to come to the front of the class and put on a
coat, hat, and mittens/gloves. Ask them what is happening to
- Ask the class, “Do you think that outdoor winter clothing
makes you warm?” “Is there heat in the coat, the hat, or the
- Show different types of gloves, mittens, coats,
and hats. Have
students predict if the clothing items will warm up the body and if
they think one will warm better than another.
what students will say.
- Divide students into groups of three. Give each group
an item of
clothing. Allow students to select their role in the group:
Time Keeper—tells the temperature reader when to read the
Temperature Reader—tells the data recorder what the temperature
is at the time
Data Recorder—writes the temperature in the data chart
the temperature on the thermometer after sitting on a desk
for two minutes. Record the temperature.
- Put the thermometer inside the
article of clothing and check the
temperature after two minutes. Record the temperature.
- Have one student
put the clothing on with the thermometer
touching the person inside the glove, coat, or hat. Record the
temperature after five minutes.
- Remove the clothing. Set it on a desk out
of the sun, put the
thermometer inside and wait five minutes. Record the
- What happened? Does a coat give off heat? Do gloves
Journal—Teachers need to write themselves a reminder to check
for student misconceptions.
- Place students of different
abilities in each group. Each student
should have a meaningful role.
- Have students explain/tell what they
- Use explicit instruction to teach vocabulary.
- Use pictures and other
visual aids to assist comprehension.
- Have students create a graph for the
Winter Clothing activity.
- 3 two quart bowls
- Ice cubes
- Place water with ice cubes in one
bowl, warm water (not above
118° F) in one bowl, and room temperature water (or an equal
mixture of the cold and warm water) in the third bow.
- Call on one student
to place one hand in the cold and the other in
the warm water. After minute place both hands in the medium
- Ask, “What do you feel?”
(The hand that was in warm water should feel cooler and the hand
that was in cold water should feel warmer than the other hand.)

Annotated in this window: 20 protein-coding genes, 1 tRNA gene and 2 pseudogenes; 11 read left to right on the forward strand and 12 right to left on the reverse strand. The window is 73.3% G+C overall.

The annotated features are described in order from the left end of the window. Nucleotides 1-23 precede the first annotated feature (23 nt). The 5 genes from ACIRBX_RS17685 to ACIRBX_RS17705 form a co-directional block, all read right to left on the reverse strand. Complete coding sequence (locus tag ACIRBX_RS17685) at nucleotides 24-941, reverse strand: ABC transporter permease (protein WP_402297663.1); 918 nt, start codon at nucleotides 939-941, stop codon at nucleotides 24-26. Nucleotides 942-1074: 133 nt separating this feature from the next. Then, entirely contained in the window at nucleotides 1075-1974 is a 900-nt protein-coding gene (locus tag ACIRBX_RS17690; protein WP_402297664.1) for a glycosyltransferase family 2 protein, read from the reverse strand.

- Cut a piece of foil larger that your
- Place the foil and the carpet sample on a tile floor. Allow them
to remain undisturbed for ten minutes.
- Put one bare foot on the foil and
the other bare foot on the
- Observe any difference between the feel of the temperature of
(The metal foil feels colder than the carpet because a good
conductor [foil] allows heat to move through it, while the carpet
[a good insulator] blocks the flow of heat from your foot. Things
feel cooler when heat energy is drawn away from your skin.)
- Have students bring materials
from home to make another
- Have students design a refrigerator at home and bring
with the class.
Rubric for Winter Clothing
4 correct, complete, detailed
3 partially correct, complete, detailed
2 partially correct or complete, lacks some detail
1 incorrect or incomplete, missing data, needs help
0 no attempt
National Academics Press, (1996). National Science Education
Full Inquiry involves asking a simple question, completing an
investigation, answering a question, and presenting the results to others.
American Association for the Advancement of Science: Project 2061. (1994).
for Science Literacy. ISBN 0195089863
Tools such as thermometers, magnifiers, rulers, and balances often
give more information than can be obtained through observation.
Gerber, B.L., Brovey, A.J., & Price, C.B. (2002). Site-Based Professional
Learning Cycle and Technology Integration. Research report.
Learning cycles consist of three phases: exploration, concept
invention where teachers guide students in interpreting data, and
expansion (application of new concept; may include additional lab
investigations, textual readings, and/or audio visual aids).
Created Date :
Dec 02 2005 10:24 AM